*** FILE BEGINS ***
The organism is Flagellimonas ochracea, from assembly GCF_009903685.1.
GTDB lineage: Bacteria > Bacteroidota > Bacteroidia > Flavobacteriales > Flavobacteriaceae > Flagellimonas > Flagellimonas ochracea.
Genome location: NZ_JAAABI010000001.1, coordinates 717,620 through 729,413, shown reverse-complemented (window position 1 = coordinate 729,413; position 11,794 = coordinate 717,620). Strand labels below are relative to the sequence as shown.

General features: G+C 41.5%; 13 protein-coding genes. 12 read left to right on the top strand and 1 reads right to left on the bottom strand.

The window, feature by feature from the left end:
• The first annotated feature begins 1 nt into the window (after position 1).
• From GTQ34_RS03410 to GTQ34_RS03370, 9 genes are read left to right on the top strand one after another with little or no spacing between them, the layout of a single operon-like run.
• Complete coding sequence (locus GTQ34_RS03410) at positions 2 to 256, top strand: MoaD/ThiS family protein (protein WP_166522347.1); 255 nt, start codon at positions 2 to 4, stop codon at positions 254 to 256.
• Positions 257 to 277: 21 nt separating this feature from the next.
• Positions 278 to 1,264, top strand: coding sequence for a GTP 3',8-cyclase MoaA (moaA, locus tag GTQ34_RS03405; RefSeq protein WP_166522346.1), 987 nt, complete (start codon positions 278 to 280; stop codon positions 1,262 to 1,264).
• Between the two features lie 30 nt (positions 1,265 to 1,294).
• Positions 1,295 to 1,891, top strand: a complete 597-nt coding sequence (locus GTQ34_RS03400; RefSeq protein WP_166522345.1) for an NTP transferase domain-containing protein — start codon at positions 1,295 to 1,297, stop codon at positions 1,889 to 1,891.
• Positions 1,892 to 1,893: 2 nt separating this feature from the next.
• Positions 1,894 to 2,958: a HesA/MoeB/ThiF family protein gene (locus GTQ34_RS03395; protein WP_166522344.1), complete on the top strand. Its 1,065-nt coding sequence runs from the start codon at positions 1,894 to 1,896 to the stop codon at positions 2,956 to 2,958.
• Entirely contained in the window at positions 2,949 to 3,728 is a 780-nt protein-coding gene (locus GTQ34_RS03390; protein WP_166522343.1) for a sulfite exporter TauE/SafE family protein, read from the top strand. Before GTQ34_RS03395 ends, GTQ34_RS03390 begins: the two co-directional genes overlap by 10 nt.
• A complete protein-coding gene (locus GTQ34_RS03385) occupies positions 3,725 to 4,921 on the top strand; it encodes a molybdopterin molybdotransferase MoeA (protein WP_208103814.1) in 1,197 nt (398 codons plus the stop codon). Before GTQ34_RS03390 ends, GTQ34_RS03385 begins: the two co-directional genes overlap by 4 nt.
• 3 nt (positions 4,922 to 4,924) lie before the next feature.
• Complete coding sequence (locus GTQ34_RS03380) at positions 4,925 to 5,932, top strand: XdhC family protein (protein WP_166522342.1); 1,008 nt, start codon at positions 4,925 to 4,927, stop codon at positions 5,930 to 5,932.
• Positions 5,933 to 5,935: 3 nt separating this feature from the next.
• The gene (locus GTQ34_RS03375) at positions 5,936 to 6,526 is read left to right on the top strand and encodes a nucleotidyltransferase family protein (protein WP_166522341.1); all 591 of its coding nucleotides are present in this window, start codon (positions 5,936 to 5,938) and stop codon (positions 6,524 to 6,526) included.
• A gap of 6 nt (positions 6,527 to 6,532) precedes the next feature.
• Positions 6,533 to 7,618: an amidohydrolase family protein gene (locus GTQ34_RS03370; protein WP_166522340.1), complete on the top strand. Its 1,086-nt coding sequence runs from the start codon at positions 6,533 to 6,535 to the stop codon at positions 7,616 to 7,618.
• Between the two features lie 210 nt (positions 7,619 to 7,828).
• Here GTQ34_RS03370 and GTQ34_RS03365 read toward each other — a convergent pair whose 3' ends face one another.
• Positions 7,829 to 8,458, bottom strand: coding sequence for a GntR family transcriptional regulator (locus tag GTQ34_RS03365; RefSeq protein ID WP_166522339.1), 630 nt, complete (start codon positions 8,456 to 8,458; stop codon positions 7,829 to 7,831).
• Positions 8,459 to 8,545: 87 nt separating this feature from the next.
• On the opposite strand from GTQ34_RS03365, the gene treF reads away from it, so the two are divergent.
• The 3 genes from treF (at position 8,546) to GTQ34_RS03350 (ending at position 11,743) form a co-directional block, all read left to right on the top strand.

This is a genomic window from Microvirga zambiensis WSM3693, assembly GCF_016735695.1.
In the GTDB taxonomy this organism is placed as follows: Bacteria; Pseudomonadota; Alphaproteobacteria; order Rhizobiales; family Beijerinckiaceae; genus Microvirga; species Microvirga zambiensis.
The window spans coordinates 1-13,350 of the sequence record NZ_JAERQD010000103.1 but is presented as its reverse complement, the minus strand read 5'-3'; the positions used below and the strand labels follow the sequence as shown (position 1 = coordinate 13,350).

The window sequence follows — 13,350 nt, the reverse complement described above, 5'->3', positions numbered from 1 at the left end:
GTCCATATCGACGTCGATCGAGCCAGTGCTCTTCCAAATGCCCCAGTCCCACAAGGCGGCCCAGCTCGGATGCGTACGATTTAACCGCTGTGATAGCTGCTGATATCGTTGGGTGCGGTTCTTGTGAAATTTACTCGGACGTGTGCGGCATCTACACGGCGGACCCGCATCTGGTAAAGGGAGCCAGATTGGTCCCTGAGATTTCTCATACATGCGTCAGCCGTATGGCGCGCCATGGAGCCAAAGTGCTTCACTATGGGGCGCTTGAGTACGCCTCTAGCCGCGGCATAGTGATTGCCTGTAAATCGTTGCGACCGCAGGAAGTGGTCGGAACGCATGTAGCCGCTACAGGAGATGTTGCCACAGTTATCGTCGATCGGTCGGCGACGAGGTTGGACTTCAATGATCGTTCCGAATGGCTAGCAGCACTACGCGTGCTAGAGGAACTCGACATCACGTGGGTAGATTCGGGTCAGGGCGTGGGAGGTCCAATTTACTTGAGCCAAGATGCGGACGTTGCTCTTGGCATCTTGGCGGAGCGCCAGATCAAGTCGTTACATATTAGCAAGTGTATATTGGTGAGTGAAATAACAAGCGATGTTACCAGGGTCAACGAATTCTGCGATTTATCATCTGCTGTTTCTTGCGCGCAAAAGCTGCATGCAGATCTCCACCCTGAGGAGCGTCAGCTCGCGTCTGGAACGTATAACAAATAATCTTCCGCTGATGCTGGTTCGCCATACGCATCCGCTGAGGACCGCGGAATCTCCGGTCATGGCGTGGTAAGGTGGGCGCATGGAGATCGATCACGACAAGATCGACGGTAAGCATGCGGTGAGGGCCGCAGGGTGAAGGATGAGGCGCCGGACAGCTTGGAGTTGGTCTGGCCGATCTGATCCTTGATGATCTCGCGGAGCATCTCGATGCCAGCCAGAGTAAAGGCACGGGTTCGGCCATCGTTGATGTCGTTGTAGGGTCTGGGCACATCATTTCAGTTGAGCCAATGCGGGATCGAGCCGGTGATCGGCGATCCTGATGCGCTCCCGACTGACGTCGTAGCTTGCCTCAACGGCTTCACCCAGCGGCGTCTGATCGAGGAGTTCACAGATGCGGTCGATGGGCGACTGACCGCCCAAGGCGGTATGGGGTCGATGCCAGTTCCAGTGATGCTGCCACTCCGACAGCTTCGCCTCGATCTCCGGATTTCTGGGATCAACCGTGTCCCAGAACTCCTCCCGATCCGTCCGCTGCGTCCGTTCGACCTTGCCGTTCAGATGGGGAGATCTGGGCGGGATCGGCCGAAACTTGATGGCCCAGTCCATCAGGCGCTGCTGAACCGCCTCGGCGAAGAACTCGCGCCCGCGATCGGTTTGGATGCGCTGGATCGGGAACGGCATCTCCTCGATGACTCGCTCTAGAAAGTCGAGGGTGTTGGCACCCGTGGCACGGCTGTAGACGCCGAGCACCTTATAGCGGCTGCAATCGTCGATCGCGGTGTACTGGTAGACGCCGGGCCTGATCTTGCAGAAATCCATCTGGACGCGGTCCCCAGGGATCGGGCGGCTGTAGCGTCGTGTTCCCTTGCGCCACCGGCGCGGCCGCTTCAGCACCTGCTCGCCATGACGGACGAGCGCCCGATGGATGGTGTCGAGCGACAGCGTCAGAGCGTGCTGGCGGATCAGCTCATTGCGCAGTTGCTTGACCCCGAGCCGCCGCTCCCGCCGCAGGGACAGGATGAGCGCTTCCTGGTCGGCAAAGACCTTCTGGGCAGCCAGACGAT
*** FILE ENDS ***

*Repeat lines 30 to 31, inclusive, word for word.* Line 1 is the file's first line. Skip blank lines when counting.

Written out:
In the GTDB taxonomy this organism is placed as follows: Bacteria; Pseudomonadota; Alphaproteobacteria; order Rhizobiales; family Beijerinckiaceae; genus Microvirga; species Microvirga zambiensis.
The window spans coordinates 1-13,350 of the sequence record NZ_JAERQD010000103.1 but is presented as its reverse complement, the minus strand read 5'-3'; the positions used below and the strand labels follow the sequence as shown (position 1 = coordinate 13,350).